This morning, no surprise to the market, European GDP fell in the 2nd Q (-0.2% vs. +0.7%). Analysts point out that this is the first contraction experienced since the EUR debuted (10-years ago). Lower sales figures have undermined company investments, while higher overall costs (energy, food etc.) continue to put pressure on the end consumer purchasing power. The y/y growth slowed to +1.5% while inflation surprisingly held steady at 4% m/m. The strength of the EUR and slower global growth will continue to pressurize Euro-land exports. At the domestic level, rapid inflation will erode the domestic purchasing power (UK, Spain), expect the situation can only worsen in the short term.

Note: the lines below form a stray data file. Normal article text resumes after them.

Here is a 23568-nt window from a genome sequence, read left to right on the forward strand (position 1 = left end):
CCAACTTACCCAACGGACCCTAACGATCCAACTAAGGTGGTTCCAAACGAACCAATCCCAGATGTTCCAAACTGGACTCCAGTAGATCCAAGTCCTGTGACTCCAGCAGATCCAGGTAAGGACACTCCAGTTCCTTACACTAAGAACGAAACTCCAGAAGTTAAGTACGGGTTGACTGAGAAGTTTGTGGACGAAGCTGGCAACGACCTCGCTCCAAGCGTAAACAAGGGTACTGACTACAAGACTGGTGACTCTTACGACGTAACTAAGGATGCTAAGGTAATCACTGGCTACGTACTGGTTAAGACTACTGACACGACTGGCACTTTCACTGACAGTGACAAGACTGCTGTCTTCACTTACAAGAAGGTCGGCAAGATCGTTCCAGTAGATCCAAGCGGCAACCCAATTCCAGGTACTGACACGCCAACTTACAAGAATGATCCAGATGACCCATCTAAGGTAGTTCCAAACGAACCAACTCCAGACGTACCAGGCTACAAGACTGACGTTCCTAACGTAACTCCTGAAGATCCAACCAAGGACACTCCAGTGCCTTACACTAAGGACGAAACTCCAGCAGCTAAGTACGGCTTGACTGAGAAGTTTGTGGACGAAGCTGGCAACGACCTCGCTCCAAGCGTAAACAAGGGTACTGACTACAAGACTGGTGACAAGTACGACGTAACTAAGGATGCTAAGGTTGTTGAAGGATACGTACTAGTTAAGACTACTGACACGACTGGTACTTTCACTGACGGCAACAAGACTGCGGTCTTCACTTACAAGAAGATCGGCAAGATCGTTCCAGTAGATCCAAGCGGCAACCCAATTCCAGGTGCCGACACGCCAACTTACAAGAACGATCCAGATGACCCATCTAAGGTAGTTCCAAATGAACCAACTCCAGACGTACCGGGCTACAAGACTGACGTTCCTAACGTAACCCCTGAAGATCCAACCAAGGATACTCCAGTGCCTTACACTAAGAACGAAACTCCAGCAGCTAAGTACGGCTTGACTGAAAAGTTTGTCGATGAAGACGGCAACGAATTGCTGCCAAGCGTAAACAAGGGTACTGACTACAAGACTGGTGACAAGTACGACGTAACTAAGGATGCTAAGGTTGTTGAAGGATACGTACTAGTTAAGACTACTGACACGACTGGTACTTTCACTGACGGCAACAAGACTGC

The US$ currently is lower against the EUR -0.10%%, CHF-0.13%, JPY -0.07% and higher against GBP +0.13%. The commodity currencies are stronger this morning, CAD +0.08% and AUD +0.26%. The loonie is experiencing a three day winning streak. This is the longest positive run for the CAD$ in over a month. All this can be attributed to commodity prices. Economic data of late remains soft and the lack of economic guidance has investors relying solely on the positive effect of crude prices. Today we will get to see the BOC summary review. One can expect the BOC not to deviate too much from last quarters, it is anticipated that Governor Carney will whistle a similar tune to that of the BOE and ECB of late. Since oil peaked at its record highs, the loonie has managed to shave nearly 6% of its value vs. its largest trading partner south of its border (50% of total exports are commodity based). The drop in commodity prices has put Canada’s domestic economic vulnerabilities back onto the radar screen. Last weeks employment report showed that the country lost -55.2k jobs and has heightened speculation that the BOC may cut borrowing costs (3.00%) by year end. After gaining 17% last year vs. the greenback, the loonie has quietly given up nearly 50% of that so far this year. Its proximity and association to the US continues to have a negative impact on its current economic data. Depending on commodity prices, traders are looking for better places to own the loonie in the short term.